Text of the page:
Technically, we’re all done — the image data file is right there, on your computer alone, and nobody can take it from you. But if you open Pixelarium now, you won’t be able to play on your image, because the program doesn’t know where to look for it. So we’re going to pretend that this is actually one of the stock images that shipped with the game, and update everything to match this new reality. (Please note that this was the most stumbled-into-it part of this whole guide for me, so I can’t confidently say right now what everything does. I am a monkey pulling levers, and I learned what a couple of the levers do, but not many of them.)
 
 
At this point, you can turn your internet back on; nothing else is going to happen.
 
 
First, let’s go to your main data folder and open up that file main_data.js in a text editor of your choice. I use Notepad++, but Windows’ standard Notepad should be okay too, provided you have line wrap turned on.
 
 
Saving Images Locally - Pixelarium - Loading New Image into Pixelarium - A3FBA178B
 
 
Well, that looks pretty scary. But at least it also looks regular; every line has the same structure, because each describes one stock image in the game.
 
 

  • “i”: The ID number of the image. Each image has a unique ID, and our current image will need a new one (or we can use the giant number it started with – let’s come back to that).
  • “c”: The categories under which the image appears. The fact that commas are on the beginning and end is pretty weird, but those numbers just correspond to the categories in the order they appear on the menu; 0 is “PICTURES”, 1 is “ANIME / MANGA”, and so on. Images can have multiple categories, of course.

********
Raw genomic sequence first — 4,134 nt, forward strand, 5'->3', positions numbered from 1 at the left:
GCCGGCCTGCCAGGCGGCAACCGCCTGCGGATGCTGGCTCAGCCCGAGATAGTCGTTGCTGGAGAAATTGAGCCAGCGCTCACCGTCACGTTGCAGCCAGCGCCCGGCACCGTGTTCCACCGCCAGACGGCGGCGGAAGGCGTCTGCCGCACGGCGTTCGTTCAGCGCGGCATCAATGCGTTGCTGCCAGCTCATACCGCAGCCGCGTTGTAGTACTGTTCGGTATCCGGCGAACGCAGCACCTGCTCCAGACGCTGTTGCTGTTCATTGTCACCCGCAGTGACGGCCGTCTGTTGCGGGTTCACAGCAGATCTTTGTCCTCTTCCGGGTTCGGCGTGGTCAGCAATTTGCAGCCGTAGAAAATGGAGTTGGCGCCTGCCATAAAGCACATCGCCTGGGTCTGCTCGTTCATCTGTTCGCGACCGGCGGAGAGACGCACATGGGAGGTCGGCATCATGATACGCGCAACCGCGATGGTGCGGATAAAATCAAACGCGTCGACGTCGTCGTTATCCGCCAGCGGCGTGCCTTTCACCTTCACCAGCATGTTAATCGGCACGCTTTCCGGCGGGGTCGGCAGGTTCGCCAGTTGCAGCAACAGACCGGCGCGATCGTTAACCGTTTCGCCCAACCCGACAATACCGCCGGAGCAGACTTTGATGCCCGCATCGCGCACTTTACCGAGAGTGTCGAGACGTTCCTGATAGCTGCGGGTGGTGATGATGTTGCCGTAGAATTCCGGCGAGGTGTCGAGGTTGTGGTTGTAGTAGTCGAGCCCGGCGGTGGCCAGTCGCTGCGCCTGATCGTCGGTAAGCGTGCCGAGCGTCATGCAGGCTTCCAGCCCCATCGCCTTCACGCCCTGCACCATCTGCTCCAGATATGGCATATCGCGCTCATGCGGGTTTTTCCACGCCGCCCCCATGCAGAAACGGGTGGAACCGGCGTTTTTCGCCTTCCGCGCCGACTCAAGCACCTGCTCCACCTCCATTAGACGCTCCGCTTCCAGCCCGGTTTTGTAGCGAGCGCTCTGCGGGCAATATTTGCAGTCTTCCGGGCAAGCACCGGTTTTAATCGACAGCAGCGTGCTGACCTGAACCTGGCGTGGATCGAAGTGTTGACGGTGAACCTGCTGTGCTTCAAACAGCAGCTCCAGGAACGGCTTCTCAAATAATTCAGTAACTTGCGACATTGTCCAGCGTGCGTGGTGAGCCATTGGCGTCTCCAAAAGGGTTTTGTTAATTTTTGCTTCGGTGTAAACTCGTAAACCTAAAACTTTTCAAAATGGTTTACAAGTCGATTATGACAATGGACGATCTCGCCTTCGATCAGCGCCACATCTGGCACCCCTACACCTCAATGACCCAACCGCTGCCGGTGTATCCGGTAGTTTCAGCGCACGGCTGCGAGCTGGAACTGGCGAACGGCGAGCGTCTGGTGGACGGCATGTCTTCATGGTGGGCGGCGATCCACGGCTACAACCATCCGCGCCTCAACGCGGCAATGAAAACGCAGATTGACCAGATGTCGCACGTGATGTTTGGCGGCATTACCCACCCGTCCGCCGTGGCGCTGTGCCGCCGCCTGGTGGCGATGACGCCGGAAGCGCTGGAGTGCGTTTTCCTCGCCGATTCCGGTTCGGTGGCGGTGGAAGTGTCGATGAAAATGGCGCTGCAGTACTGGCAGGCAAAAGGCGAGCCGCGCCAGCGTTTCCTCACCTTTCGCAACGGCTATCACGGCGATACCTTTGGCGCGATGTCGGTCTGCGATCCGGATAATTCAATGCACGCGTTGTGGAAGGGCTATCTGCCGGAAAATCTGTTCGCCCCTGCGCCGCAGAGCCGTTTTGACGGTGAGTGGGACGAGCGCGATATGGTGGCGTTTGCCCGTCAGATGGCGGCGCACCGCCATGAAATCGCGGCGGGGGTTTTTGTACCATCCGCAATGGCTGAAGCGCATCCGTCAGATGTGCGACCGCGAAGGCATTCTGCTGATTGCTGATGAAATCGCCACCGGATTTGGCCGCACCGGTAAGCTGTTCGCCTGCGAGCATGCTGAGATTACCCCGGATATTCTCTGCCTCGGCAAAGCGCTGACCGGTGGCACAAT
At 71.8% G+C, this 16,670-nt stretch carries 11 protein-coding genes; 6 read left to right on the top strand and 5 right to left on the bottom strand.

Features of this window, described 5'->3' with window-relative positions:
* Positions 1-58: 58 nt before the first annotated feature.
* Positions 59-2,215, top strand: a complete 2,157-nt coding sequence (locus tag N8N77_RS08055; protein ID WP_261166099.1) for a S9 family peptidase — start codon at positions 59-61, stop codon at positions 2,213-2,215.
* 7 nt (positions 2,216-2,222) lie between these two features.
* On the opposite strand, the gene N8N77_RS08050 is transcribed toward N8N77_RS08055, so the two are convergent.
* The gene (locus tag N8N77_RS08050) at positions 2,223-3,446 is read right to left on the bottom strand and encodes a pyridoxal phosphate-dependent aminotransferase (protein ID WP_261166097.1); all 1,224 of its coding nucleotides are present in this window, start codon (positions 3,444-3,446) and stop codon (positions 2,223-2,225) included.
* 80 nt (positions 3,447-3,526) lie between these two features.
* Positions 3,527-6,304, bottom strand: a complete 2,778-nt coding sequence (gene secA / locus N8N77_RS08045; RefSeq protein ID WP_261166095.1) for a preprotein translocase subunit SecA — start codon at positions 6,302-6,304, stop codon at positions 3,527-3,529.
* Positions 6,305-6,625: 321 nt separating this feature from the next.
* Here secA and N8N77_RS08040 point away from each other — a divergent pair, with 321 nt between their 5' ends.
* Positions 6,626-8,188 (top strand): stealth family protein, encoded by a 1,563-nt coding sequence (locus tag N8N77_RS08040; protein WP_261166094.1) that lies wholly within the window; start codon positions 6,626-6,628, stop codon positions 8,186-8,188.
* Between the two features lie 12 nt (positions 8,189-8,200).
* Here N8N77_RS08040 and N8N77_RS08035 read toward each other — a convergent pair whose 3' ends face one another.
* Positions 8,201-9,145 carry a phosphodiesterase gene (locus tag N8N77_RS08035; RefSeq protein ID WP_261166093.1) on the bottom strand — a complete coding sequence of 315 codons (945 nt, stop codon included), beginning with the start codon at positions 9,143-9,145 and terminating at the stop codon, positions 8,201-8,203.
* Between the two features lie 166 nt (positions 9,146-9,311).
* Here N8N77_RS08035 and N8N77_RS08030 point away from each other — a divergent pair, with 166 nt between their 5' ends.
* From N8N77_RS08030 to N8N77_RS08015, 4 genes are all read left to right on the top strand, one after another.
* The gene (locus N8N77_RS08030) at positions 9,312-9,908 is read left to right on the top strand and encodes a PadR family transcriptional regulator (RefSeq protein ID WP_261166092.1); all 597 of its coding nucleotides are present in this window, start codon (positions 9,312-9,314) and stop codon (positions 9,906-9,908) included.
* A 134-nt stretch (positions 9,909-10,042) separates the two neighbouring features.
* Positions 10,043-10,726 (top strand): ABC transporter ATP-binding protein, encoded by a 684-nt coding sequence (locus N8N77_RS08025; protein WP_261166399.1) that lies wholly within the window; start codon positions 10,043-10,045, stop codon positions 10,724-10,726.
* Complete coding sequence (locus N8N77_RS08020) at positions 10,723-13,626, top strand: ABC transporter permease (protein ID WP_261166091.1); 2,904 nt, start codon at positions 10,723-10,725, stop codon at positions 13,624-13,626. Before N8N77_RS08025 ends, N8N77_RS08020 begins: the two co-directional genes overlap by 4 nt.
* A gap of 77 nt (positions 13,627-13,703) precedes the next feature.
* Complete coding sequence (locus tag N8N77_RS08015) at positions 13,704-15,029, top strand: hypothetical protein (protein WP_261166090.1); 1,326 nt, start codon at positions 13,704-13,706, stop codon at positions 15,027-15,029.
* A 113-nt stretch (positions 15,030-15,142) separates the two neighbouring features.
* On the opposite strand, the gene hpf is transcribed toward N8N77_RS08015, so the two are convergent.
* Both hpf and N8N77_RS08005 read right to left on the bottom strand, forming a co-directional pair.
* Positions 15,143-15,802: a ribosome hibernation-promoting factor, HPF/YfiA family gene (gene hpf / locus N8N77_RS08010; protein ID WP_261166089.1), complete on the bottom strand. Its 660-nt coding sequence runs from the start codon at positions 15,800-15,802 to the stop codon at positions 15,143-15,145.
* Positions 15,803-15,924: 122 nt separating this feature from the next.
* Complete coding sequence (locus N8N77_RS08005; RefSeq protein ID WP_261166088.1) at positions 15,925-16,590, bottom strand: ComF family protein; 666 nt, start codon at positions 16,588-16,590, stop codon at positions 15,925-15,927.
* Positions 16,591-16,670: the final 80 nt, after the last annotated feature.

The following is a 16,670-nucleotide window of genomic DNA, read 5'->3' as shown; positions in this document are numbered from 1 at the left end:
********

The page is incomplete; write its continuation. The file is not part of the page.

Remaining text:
• “k”: I’m like 95% sure this describes the size of the image, in letters. 0 means XXS, 1 means XS, and so on up to 5 for XL.
  • “t”: The title of the image. Pretty self-explanatory. Seems like you can leave this as “”, the empty string, for no title.
  • “g”: This is the color of the image background, expressed as a decimal. Let’s say “g”:12907519. If you google “12907519 to hexadecimal”, you get C4F3FF, which is an RGB code. However, for reasons I do not understand, the actual RGB color of the background in that case will be FFF3C4 (that is, the two-character blocks are placed in reverse order). Follow these instructions in reverse to turn an RGB code into the decimal number.
  • “a”: I don’t know this one. A bunch of images have this at 0, so we can probably leave it alone.
  • “b”: This is a list of large numbers, but each of those is just the decimal version of an RGB code. Seems reasonable enough to say that this is the list of pixel colors.